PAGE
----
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Accidents Will Happen? Unintentional Injury, Maternal Employment, and Child Care Policy


  • Janet Currie
  • V. Joseph Hotz


In western countries, accidents are the leading cause of death and injury among children, far surpassing diseases as a health threat. We examine the effect of maternal employment and child care policy on rates of accidental injury using both micro data from the National Longitudinal Survey of Youth (NLSY) and Vital Statistics records. We find that the effects of maternal employment on unintentional injuries to children vary by demographic group, with the effects being positive for blacks and negative for whites in models that control for child-specific fixed effects. Estimates from both individual-level NLSY and Vital Statistics data suggest that the effects of maternal employment may be mediated by child care regulations. Most notably, requiring training beyond high school for caregivers reduces the incidence of both fatal and non-fatal accidents. Other types of regulation have mixed effects on unintentional injuries, suggesting that child care regulations create winners and losers. In particular, while some children may benefit from safer environments, others that appear to be squeezed out of the more expensive regulated sector and are placed at higher risks of injury.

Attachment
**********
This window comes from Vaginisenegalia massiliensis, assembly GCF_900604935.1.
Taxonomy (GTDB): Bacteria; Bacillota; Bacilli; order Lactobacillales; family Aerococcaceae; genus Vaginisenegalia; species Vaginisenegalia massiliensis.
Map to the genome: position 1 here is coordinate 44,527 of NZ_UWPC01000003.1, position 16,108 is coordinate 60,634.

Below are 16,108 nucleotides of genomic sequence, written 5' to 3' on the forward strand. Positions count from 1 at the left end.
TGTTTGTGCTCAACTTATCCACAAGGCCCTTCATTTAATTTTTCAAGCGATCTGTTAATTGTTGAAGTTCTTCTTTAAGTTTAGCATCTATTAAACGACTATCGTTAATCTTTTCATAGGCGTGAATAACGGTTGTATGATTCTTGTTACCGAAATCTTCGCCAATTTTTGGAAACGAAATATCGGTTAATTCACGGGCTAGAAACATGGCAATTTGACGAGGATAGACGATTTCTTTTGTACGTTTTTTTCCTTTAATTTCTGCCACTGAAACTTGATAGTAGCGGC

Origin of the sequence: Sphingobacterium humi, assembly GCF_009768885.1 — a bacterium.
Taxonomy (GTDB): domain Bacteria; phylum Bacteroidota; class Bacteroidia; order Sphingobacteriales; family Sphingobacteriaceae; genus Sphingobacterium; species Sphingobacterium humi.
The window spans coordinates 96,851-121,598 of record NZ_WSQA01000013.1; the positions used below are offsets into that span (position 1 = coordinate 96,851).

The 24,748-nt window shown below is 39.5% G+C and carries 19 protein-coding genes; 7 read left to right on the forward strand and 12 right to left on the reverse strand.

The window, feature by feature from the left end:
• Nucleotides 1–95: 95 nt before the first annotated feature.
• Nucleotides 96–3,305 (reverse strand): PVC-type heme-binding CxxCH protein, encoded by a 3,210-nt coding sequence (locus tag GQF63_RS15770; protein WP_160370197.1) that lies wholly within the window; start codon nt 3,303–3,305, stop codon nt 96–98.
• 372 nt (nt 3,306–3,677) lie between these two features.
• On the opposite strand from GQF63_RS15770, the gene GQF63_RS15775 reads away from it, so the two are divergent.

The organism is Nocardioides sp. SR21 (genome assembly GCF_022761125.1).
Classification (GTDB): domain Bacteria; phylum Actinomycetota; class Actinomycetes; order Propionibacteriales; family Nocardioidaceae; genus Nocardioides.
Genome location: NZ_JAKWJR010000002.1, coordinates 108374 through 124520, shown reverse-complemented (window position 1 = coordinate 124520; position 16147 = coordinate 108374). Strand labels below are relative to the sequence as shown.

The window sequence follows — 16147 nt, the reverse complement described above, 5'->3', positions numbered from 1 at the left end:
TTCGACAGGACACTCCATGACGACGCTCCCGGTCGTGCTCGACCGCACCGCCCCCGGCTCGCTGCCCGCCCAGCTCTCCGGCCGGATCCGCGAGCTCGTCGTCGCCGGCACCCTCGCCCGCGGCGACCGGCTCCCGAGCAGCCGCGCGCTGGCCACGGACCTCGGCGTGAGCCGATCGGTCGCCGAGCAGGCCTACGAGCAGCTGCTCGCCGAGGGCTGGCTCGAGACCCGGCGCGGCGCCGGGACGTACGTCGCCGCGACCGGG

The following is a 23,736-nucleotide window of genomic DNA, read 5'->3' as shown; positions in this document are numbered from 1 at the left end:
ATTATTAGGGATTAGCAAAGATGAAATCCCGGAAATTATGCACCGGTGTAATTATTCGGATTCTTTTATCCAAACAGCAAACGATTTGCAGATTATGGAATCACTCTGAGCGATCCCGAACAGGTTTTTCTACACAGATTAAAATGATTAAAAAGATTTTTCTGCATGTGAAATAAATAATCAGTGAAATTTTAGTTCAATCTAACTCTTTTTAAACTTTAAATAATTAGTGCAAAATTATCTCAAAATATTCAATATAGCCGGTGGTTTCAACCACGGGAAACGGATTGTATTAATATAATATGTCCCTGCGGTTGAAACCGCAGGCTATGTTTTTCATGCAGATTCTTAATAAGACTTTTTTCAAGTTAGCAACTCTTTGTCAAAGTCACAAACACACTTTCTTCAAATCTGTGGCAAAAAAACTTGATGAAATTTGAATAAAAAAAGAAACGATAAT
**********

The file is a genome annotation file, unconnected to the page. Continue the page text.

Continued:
Suggested Citation

  • Janet Currie & V. Joseph Hotz, 2001. "Accidents Will Happen? Unintentional Injury, Maternal Employment, and Child Care Policy," NBER Working Papers 8090, National Bureau of Economic Research, Inc.
  • Handle: RePEc:nbr:nberwo:8090
    Note: CH

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    References listed on IDEAS

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    Cited by:

    1. Bassok, Daphna & Fitzpatrick, Maria & Loeb, Susanna, 2014. "Does state preschool crowd-out private provision? The impact of universal preschool on the childcare sector in Oklahoma and Georgia," Journal of Urban Economics, Elsevier, vol. 83(C), pages 18-33.
    2. Jens Ludwig & Douglas L. Miller, 2007. "Does Head Start Improve Children's Life Chances? Evidence from a Regression Discontinuity Design," The Quarterly Journal of Economics, Oxford University Press, vol. 122(1), pages 159-208.
    3. Colm Harmon & Claire Finn & Arnaud Chevalier & Tarja Viitanen, 2006. "The economics of early childhood care and education : technical research paper for the National Economic and Social Forum," Open Access publications 10197/671, School of Economics, University College Dublin.
    4. Andrea Ichino & Anna Sanz De Galdeano, 2004. "Reconciling Motherhood and Work: Evidence from Time Use Data in Three Countries," CSEF Working Papers 114, Centre for Studies in Economics and Finance (CSEF), University of Naples, Italy.
    5. Janet Currie, 2001. "Early Childhood Education Programs," Journal of Economic Perspectives, American Economic Association, vol. 15(2), pages 213-238, Spring.

    More about this item

    JEL classification:

    • I18 - Health, Education, and Welfare - - Health - - - Government Policy; Regulation; Public Health


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